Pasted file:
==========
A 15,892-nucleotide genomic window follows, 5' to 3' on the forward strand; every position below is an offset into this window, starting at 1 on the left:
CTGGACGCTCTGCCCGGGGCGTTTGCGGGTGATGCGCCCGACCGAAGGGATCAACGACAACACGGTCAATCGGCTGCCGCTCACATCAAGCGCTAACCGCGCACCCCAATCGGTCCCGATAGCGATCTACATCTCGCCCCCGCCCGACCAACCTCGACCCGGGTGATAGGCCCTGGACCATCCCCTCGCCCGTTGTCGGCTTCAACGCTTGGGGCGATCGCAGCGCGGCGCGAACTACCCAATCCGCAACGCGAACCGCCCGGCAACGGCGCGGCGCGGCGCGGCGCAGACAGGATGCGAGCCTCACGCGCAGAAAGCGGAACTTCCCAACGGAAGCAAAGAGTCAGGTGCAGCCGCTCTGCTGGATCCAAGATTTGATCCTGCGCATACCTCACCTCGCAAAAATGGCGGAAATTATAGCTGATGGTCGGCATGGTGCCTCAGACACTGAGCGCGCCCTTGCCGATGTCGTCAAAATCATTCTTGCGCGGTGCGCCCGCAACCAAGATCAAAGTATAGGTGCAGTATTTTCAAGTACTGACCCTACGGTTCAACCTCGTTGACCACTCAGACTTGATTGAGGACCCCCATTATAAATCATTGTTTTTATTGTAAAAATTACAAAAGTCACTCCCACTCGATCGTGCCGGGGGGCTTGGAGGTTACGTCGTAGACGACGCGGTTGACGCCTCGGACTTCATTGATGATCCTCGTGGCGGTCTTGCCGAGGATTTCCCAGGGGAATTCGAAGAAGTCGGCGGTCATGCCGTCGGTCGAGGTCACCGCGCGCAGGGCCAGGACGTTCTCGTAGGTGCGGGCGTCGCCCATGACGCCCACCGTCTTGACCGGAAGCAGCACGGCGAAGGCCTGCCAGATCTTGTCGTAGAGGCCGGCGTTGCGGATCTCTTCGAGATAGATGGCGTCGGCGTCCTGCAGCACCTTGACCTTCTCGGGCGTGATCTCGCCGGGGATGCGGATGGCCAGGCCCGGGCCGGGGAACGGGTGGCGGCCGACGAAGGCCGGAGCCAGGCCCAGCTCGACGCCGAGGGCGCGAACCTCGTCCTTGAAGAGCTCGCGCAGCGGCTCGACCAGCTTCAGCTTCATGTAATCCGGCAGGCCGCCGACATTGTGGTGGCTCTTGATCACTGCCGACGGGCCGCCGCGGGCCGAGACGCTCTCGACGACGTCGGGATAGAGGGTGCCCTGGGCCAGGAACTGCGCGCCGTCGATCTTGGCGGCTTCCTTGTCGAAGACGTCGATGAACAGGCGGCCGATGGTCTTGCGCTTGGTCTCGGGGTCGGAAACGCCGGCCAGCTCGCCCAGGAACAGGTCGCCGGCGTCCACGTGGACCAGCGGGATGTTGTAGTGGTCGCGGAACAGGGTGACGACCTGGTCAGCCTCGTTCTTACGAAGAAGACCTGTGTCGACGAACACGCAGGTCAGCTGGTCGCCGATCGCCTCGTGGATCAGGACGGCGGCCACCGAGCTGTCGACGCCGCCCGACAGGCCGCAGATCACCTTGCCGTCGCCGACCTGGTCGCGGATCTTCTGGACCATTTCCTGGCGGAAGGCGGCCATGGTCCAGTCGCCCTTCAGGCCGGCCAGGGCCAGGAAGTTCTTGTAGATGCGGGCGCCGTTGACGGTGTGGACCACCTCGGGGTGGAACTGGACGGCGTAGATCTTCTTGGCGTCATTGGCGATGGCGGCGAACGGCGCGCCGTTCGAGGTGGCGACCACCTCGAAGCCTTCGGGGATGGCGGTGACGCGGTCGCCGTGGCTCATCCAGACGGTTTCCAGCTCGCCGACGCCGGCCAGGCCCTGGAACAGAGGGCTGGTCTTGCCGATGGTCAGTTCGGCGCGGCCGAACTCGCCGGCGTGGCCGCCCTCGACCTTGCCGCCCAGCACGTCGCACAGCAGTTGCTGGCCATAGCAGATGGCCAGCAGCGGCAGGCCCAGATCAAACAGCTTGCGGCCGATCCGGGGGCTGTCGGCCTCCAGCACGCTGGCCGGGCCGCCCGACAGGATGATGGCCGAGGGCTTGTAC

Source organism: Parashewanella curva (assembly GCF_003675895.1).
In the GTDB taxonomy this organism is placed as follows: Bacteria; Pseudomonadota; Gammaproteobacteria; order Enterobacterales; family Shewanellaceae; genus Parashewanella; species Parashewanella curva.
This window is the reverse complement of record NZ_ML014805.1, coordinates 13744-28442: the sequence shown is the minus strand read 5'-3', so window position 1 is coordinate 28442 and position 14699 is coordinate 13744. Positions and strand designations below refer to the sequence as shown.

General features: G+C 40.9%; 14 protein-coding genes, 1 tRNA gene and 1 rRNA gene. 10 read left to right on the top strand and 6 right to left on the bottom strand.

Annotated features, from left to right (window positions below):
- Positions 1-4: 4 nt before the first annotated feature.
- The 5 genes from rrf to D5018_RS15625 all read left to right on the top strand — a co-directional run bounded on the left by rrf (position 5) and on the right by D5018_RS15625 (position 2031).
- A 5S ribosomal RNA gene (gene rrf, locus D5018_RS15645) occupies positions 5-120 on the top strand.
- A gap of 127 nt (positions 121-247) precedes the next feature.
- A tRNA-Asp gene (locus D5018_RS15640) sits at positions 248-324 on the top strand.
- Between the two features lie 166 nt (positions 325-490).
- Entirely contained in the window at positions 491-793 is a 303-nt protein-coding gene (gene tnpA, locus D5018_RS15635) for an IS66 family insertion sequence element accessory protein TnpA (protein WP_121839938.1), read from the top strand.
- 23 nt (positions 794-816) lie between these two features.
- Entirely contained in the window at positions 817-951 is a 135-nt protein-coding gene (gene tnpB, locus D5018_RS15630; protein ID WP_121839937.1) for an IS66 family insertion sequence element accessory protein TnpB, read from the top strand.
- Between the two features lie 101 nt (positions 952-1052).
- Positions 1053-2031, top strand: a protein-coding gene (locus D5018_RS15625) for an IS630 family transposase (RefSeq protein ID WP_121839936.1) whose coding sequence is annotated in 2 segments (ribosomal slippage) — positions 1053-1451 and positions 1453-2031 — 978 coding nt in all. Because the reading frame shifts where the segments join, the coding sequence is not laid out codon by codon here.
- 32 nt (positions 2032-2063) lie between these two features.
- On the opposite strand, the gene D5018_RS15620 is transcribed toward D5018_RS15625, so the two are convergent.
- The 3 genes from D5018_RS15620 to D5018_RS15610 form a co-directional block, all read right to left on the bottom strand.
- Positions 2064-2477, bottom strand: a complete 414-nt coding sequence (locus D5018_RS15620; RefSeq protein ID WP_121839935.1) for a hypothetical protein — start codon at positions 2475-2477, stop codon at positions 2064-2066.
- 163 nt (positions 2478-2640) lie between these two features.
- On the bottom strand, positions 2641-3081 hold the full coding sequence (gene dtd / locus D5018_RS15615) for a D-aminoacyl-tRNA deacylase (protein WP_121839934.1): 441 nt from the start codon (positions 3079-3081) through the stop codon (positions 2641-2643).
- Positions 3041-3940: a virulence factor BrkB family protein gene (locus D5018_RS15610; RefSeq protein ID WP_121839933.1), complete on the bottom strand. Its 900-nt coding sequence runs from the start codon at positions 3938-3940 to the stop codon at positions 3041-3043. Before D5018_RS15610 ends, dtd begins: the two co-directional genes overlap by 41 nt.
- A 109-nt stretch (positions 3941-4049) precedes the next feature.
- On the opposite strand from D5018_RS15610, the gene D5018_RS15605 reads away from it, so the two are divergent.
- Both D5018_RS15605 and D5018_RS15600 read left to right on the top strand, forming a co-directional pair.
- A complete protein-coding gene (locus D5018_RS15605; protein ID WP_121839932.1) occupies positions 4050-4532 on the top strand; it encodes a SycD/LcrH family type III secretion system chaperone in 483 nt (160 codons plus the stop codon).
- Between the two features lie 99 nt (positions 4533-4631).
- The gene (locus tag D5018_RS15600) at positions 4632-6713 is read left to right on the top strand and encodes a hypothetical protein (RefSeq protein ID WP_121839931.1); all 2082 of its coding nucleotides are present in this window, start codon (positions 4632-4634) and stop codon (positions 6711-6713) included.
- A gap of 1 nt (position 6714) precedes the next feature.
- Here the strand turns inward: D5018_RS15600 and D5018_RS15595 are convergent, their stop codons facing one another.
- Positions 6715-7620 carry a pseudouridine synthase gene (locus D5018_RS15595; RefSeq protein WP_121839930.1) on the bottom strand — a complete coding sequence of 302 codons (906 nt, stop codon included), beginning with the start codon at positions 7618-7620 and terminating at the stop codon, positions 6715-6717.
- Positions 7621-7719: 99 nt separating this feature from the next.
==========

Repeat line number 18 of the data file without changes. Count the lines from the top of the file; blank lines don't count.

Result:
- Positions 1053-2031, top strand: a protein-coding gene (locus D5018_RS15625) for an IS630 family transposase (RefSeq protein ID WP_121839936.1) whose coding sequence is annotated in 2 segments (ribosomal slippage) — positions 1053-1451 and positions 1453-2031 — 978 coding nt in all. Because the reading frame shifts where the segments join, the coding sequence is not laid out codon by codon here.